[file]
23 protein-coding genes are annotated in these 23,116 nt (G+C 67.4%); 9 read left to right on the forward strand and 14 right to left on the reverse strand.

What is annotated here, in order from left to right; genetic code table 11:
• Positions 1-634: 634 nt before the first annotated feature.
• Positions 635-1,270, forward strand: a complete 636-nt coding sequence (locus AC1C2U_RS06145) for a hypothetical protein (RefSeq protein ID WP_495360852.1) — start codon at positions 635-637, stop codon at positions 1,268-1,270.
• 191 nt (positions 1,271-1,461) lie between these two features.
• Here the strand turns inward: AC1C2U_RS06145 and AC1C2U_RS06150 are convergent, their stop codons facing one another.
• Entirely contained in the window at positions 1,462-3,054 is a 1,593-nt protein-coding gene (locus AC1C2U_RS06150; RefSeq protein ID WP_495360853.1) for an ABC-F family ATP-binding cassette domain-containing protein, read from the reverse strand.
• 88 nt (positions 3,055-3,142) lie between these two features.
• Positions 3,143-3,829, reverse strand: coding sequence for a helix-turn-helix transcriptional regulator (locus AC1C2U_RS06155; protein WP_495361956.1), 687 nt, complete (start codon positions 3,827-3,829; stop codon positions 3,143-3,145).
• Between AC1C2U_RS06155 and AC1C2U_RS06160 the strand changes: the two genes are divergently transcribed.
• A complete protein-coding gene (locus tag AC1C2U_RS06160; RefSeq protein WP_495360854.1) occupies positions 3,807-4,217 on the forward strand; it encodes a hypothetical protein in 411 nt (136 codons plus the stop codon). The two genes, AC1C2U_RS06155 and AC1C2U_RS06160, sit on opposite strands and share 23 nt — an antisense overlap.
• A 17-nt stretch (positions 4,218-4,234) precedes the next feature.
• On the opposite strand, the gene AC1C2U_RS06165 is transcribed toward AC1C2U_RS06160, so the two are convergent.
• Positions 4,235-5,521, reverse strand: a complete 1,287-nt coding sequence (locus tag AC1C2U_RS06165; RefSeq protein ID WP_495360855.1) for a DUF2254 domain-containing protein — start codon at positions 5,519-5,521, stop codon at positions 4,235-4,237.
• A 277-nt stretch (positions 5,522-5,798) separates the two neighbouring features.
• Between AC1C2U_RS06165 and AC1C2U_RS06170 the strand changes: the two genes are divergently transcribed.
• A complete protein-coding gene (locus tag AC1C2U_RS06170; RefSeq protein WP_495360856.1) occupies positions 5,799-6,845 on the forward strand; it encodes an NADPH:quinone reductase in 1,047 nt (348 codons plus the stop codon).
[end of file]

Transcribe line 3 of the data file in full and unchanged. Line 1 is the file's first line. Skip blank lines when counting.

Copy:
• Positions 1-634: 634 nt before the first annotated feature.